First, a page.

US says it is closely watching situation in key region on Ukraine border after officials asked Moscow for help against the government in Moldova

Transnistria appeals to Russia for ‘protection’, reviving fears for Moldova breakaway region

A woman walks past a huge coat of arms of Transnistria. Moldova’s breakaway region has appealed to Russia for help. Photograph: Sergei Gapon/AFP/Getty Images

The US has said it is closely watching the situation in the breakaway Moldovan region of Transnistria, after pro-Russian officials in the territory appealed to Moscow for “protection”.

Transnistria, which borders war-stricken Ukraine to the east, has maintained autonomy from Moldova for three decades with support from Russia, which has more than a thousand troops stationed there since a brief war in 1992.

Since Moscow began its full-scale assault on Ukraine, Chișinău has been concerned the Kremlin could use Transnistria to open a new front in the south-west, in the direction of Odesa.

The request for Russia to help Transnistria’s economy withstand Moldovan “pressure” was made after a meeting of hundreds of officials in the unrecognised region.

The resolution came a day before the Russian president, Vladimir Putin, on Thursday makes his annual address to Russian lawmakers and as Ukraine suffers setbacks on the battlefield. There are suggestions Putin might bring up the Transnistrian request in his speech and express support for the region.

Moldova’s pro-European government dismissed the appeal as a propaganda event to gain headlines.

The region, long seen as a potential flashpoint with Russia in Europe, held a “congress of deputies of all levels” after Moldova said it would require Transnistrian companies to pay import duties to the central budget from January.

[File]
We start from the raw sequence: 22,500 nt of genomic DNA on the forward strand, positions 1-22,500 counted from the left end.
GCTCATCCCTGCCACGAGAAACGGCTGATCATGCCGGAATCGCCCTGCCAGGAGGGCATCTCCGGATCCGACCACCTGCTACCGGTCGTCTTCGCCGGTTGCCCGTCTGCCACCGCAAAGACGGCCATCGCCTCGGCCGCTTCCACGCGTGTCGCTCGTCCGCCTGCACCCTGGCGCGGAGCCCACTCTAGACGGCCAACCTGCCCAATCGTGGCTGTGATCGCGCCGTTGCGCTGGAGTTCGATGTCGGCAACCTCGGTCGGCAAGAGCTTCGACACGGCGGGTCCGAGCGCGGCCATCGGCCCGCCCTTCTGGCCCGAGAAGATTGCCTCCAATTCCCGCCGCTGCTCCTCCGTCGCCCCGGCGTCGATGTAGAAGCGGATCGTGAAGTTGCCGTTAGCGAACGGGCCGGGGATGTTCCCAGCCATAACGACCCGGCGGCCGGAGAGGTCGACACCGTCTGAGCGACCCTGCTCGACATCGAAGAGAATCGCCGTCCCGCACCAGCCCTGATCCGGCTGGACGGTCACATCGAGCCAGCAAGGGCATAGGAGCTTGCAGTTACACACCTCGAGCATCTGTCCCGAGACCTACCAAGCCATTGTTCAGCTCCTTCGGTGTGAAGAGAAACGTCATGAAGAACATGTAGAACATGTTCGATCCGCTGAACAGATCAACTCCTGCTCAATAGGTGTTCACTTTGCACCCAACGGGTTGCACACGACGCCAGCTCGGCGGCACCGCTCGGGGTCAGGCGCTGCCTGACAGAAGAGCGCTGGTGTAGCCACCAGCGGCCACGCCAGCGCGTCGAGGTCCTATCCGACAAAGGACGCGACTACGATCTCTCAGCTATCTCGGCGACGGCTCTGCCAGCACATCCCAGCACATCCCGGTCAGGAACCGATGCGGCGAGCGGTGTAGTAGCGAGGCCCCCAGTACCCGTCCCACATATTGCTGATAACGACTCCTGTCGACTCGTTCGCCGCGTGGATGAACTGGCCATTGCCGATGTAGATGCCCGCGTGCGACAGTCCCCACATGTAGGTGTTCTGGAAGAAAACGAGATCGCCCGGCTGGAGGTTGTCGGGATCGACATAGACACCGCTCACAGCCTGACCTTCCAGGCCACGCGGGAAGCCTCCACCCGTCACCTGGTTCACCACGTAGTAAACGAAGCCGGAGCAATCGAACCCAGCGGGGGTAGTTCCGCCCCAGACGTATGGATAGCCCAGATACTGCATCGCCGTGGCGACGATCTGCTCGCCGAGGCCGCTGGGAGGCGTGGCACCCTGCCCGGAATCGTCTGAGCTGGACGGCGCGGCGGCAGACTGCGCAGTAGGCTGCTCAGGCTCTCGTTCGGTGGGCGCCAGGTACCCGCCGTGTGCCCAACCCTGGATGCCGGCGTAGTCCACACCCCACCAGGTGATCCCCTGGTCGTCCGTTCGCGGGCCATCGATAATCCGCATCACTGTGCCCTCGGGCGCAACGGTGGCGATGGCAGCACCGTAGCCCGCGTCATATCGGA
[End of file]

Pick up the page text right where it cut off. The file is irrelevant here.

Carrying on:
At the meeting, the congress passed a resolution saying it would appeal to both houses of Russia’s parliament “with a request to implement measures to protect [Transnistria] in the face of increasing pressure from Moldova”.

Russian officials responded by saying that one of its “priorities” was to protect the thin sliver of land, which has been de facto controlled by pro-Russian forces since the collapse of the Soviet Union but is internationally recognised as part of Moldova.

US state department spokesperson Matthew Miller said on Wednesday: “Given Russia’s increasingly aggressive role in Europe, we are watching Russia’s actions in Transnistria and the broader situation there very closely.”

Lawmakers take part in a congress of deputies of Moldova’s breakaway region of Transnistria

Lawmakers take part in a congress of deputies of Moldova’s breakaway region of Transnistria. Photograph: AFP/Getty Images

After Russia’s full-scale invasion of Ukraine in 2022, tensions surged around the separatist region, which says it has 220,000 Russian citizens. Relations between Moldova and Russia have also frayed as the government in Chișinău has steered a pro-European course.

Moldova’s president, Maia Sandu, in Albania for a summit of south-east European countries, said her country remained committed to a peaceful resolution of the Transnistrian conflict. “What the government is doing today is making small steps for the economic reintegration of the country,” she said.

Polish prime minister Donald Tusk said tensions in Transnistria were dangerous for the region. The problem “is not a new one”, he said, adding that the “threat of Russian intervention or at least some provocation there is something permanent”.

The call for help from Moscow has fuelled comparisons with February 2022, when Russian-backed militants in eastern Ukraine called for protection against what they said were relentless attacks and shelling by Kyiv’s forces.

Source: The Guardian